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ARABICI


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ARABISSnS


part of their psychologj-. There is, they taught, but one active intellect, and that is common to all men. It resides in the sphere of the moon, but, being brought, in some way, into contact with the indi- vidual soul (which thereby "participates" in it), it generates there the universal, abstract, immaterial, idea. It was principally against this doctrine of the unity and separation of the active intellect that the .Scliolastics directed their attacks on the Arabians. The Scholastics objected to the doctrine on two accounts. Tiiey denied that it was a tenable doctrine in psychology, and they denied that it was a faithful interpretation of .\ristotle. This is the main conten- tion of Albert the Great and St. Thomas, both of whom wrote special treatises on the unity of the intellect, and on one point at least the most unsym- pathetic critic of Scholasticism agrees with them, namely, when they argue that monopsychism is not in keeping with the general tone and spirit of Aris- totelean philosophy.

Another aspect of monopsychism to which the Scholastics did not fail to call attention was its bearing on the question of immortality. The passive intellect, the Arabians taught, is material, and per- ishes with the body. The active intellect, although it is immaterial and, therefore, imperishable, is not part of the individual soul. There is nothing, there- fore, in man that has the power of resisting death; and to say that man is immortal because the im- personal, universal, intellect is immortal has no more meaning than if one were to say that man is im- mortal because the laws of nature are immortal. This conclusion is frankly admitted by Averroes, who teaches that according to pliilosophy the human soul is mortal, although according to theology it is immortal. This admission of the principle of two- fold truth (namely, that what is false in philosophy may be true in theology, and vice versa) shows more clearly than anytliing else the inherent irrecon- cilability of Arabian pliilosophy and Scholasticism. The Scholastic movement from beginning to end, whatever may be its deviations and aberrations on other points, held steadfastly to the principle that, since God is the .Author of all truth, the truth of reason and the truth of revelation (that is, philosophy and theology) cannot come to any real conflict. The beginning of the decline of Scholasticism dates from the introduction (from Arabian sources) into the Schools of the principle of twofold truth. In the acquisition of knowledge, the Arabians taught, there is a contact (copulatio, continualio) of the im- personal active intellect with the individual passive intellect. The contact, indeed, is only momentary. The passive intellect, however, has a longing for the active intellect, desires it, as matter desires form. Hence the tendency on the part of the individual soul towards a more permanent union with the great Impersonal Intellect, a union that is to be attained by tlie practice of asceticism and the exercise of the contemplative powers of the mind. In this union man becomes a saint and a seer, a being divine rather than human; in this state of ecstasy all that is ba.se and petty becomes transformed into the sublime and noble, until at last man can exclaim, "I am God". Here again one sees how closely the Arabian reproduces the neo-Platonie doctrine of purification and ecstasy. It is only fair, however, to add that some of the more faithful Aristoteleans among the .\rabians, such as Averroes, were content to put scientific knowledge in the place of ecstatic contemplation, and thus succeeded in avbiiling the contradictions implied in the mysticism of the Sufis.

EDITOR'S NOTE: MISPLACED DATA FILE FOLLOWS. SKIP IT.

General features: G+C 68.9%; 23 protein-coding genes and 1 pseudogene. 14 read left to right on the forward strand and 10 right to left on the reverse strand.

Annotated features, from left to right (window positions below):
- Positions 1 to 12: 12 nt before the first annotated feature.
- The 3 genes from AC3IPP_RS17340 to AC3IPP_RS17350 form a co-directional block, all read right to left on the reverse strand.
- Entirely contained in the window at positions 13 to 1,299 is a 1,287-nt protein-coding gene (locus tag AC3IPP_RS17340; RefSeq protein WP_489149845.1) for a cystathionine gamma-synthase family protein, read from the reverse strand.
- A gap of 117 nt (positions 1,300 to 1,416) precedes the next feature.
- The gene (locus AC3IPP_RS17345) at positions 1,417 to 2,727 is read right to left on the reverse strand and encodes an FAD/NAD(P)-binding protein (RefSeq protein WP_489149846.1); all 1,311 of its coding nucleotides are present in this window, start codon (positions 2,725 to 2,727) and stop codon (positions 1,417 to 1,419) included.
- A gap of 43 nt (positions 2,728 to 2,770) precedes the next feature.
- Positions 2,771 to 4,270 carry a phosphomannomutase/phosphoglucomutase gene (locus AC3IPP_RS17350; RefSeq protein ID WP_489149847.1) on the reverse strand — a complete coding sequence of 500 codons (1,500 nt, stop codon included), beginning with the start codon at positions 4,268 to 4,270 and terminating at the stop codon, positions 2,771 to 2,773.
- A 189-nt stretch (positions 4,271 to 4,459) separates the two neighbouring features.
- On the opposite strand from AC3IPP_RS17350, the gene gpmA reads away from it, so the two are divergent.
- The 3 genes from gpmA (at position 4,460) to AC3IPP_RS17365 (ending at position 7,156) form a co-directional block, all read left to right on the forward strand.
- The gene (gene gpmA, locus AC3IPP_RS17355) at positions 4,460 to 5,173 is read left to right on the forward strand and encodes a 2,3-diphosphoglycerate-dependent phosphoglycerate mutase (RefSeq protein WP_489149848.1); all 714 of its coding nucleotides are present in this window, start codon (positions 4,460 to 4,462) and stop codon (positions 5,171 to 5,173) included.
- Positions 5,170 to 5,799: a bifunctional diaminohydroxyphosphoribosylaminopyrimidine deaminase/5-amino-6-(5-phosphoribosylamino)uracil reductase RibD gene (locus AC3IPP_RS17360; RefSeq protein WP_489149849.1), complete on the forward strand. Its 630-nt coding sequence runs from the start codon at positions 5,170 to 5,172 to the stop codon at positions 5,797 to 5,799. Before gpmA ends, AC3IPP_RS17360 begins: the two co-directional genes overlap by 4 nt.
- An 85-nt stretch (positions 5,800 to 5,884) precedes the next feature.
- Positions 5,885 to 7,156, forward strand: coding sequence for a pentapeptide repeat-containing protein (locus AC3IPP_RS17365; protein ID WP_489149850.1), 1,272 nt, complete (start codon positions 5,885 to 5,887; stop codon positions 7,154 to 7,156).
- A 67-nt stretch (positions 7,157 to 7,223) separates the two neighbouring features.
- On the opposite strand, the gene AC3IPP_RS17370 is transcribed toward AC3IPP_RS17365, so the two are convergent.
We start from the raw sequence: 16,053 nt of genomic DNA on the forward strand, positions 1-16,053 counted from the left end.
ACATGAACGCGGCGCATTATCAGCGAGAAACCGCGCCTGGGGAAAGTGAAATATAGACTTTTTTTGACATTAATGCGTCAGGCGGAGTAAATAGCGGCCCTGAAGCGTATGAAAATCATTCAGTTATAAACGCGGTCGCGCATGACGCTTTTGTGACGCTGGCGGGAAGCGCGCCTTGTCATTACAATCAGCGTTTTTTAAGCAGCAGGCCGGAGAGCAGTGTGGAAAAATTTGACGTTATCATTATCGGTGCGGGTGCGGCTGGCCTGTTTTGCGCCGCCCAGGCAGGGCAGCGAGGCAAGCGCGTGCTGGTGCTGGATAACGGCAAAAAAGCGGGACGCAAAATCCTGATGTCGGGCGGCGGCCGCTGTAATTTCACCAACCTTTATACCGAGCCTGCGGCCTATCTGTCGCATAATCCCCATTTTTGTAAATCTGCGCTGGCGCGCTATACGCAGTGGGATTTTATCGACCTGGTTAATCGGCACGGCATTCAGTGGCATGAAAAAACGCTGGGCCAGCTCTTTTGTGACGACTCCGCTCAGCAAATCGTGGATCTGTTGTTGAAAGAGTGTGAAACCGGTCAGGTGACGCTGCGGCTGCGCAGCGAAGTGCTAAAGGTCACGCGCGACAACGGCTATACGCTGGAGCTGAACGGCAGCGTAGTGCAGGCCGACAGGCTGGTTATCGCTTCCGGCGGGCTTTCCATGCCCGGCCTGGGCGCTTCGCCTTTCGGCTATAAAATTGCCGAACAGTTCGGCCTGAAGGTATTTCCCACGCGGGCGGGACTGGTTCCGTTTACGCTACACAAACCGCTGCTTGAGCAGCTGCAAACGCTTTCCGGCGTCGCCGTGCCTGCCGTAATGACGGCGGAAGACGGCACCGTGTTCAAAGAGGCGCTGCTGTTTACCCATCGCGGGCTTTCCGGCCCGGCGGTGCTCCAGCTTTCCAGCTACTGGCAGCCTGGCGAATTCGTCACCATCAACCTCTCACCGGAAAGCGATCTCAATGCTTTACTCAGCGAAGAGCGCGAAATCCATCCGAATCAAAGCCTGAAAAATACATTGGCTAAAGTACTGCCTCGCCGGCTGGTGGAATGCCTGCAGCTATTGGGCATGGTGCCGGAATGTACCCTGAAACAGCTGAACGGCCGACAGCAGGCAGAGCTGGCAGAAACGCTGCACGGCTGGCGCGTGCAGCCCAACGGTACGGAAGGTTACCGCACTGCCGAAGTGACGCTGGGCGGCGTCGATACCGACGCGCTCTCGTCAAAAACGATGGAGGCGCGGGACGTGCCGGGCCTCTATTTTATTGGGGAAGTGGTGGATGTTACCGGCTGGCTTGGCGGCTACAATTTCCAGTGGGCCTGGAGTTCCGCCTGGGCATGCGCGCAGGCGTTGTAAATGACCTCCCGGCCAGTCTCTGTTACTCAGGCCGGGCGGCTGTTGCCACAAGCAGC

The .\rabian pliilosophy, as is well known, exer- cised a profound influence on the Scholastic phil- osophy of the twelfth and succeeding centuries. It \a not «o well-known that, even when Schol.usticism wan at \iA height, when Albert and Thomas were